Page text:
Women and Her Symbols
Women and Her Symbols
12.5 × 10 × 1 in
Dana Dana Dana Limited Editions
CollectionLimited Edition Artists Books
1 in stock
San Diego State University (SDSU)
Savannah College of Art & Design (SCAD)
University of California, Berkeley (UCB), The Bancroft Library
Women and Her Symbols is an artist’s record of an in-depth reading of “Approaching the Unconscious” the first essay in Carl G. Jung’s last book, Man and His Symbols.
Women and Her Symbols is a series of 24 multimedia paintings bound together in a vertical format with the binding along the horizon. The book reveals an investigative process focused on illustrating Jung’s description of the unconscious with photo collage, painting, cut paper collage, and snippets from the source text. The original painted pages are a result of many layers, built up and torn away, painted over, pasted into, speaking to the original text with quotes and motifs, all in an effort to seek out a dream version of Jung’s text.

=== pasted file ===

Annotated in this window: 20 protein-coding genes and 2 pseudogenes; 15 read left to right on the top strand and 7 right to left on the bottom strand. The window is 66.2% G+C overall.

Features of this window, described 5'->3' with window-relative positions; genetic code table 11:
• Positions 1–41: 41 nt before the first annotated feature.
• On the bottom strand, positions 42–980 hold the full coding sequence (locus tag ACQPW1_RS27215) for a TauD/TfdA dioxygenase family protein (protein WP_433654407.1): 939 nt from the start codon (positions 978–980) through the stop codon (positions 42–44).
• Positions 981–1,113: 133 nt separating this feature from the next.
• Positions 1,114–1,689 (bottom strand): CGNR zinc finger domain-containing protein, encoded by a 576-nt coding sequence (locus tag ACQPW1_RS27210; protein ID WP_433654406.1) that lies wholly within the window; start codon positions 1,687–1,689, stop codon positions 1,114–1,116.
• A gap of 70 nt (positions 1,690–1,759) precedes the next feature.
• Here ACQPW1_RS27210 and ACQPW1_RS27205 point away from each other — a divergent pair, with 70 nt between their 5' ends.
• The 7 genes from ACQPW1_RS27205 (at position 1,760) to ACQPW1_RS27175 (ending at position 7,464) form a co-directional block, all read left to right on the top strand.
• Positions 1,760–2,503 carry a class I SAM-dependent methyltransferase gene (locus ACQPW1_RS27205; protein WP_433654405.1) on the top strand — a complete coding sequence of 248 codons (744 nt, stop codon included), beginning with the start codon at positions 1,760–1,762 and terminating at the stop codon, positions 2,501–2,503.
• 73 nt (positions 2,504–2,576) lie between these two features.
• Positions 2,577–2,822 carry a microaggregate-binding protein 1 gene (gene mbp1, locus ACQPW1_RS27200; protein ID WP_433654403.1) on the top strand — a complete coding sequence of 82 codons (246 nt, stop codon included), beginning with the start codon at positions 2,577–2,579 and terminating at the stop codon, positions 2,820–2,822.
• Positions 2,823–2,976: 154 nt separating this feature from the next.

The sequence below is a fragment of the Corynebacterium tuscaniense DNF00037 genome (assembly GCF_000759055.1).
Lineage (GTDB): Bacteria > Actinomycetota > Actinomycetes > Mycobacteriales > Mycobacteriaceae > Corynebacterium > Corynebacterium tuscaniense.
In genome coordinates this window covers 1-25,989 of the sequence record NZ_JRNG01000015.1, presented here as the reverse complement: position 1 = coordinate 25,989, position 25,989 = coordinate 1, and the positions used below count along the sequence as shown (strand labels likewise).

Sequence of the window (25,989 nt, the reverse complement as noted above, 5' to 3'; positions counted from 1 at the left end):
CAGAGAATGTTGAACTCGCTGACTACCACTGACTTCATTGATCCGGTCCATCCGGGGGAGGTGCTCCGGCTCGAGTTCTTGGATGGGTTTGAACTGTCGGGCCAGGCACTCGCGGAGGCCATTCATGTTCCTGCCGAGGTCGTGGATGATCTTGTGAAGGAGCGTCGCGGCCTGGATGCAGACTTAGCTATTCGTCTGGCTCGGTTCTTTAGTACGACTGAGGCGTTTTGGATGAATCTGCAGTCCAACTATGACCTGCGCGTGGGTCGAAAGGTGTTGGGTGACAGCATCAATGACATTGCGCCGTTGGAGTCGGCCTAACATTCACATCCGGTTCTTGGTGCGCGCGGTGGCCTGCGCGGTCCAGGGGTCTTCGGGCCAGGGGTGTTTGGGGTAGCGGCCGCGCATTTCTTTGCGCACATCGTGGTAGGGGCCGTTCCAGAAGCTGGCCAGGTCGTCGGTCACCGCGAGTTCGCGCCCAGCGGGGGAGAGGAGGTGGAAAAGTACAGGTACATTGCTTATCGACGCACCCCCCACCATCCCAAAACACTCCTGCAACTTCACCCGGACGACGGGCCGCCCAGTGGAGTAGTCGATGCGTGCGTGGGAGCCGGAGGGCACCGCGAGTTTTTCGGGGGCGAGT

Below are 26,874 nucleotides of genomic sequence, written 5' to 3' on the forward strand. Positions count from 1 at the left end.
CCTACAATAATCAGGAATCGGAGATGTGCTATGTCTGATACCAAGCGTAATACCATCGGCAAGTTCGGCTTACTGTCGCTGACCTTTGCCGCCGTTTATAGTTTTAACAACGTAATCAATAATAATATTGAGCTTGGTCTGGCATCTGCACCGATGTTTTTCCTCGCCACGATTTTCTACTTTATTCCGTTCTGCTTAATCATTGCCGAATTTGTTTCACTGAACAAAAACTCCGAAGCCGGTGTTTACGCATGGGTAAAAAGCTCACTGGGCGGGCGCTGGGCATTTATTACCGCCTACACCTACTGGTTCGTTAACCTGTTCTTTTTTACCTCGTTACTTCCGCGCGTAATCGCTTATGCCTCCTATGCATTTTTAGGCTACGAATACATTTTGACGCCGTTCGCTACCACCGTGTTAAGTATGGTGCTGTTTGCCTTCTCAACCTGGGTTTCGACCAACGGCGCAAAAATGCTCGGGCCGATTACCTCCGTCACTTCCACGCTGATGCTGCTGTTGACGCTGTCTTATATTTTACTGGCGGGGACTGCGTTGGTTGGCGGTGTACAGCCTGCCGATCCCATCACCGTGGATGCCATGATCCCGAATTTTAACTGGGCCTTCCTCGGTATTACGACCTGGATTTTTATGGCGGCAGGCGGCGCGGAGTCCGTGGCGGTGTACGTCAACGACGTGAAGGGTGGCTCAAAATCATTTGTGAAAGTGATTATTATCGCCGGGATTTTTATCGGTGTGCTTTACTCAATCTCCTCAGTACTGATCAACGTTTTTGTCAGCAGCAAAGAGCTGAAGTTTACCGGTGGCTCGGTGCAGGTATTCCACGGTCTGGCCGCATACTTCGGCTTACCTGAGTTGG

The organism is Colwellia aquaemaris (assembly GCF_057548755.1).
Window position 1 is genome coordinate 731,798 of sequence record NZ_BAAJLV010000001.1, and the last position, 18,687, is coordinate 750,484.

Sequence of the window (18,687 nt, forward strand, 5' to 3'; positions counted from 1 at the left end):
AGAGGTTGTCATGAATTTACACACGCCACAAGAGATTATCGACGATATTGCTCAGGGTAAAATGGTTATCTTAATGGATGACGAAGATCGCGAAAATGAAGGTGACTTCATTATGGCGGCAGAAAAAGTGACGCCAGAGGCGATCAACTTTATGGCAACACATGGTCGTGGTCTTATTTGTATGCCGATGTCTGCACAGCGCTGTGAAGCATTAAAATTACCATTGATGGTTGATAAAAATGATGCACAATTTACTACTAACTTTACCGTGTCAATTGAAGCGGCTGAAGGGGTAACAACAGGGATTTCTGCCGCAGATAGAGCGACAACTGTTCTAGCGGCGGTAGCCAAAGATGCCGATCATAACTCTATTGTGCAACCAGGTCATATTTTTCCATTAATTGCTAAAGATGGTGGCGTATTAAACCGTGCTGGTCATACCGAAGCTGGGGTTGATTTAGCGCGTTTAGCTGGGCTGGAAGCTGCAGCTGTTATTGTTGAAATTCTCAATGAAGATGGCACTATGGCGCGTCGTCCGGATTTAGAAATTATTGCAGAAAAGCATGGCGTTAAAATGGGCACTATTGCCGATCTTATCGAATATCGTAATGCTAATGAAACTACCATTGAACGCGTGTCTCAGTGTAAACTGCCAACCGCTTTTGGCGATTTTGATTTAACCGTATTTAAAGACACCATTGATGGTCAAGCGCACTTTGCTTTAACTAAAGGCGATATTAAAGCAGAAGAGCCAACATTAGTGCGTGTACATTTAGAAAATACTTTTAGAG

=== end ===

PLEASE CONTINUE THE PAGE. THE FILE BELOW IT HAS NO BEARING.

Woman and Her Symbols seeks to reinterpret Jung’s writing in an analytical way to find the underlying story of which even Jung himself may have been unaware. Each one of the paintings is built on a photo collage foundation of images originally taken by the artist, of everyday objects and scenes that constitute the bedrock of human experience. The painting and collage elements both obscure and reveal the content of the photo collage just as human consciousness selectively perceives the environment.
Some painted elements depict fantasy or dream imagery, while text elements, appearing sometimes as headlines or handwritten notes, anchor the images in the language of Jung and psychoanalysis in general. The original essay by Jung is illustrated with many images of all kinds and each illustration has a description. The artist has focused on the images that Jung chose to illustrate his text, and also the descriptions of the images, which constitute a kind of psychoanalysis of the stream of consciousness revealed by the images themselves. Each page contains copies of the descriptions of the illustrations recontextualized to interact with the multimedia imagery of Woman and Her Symbols.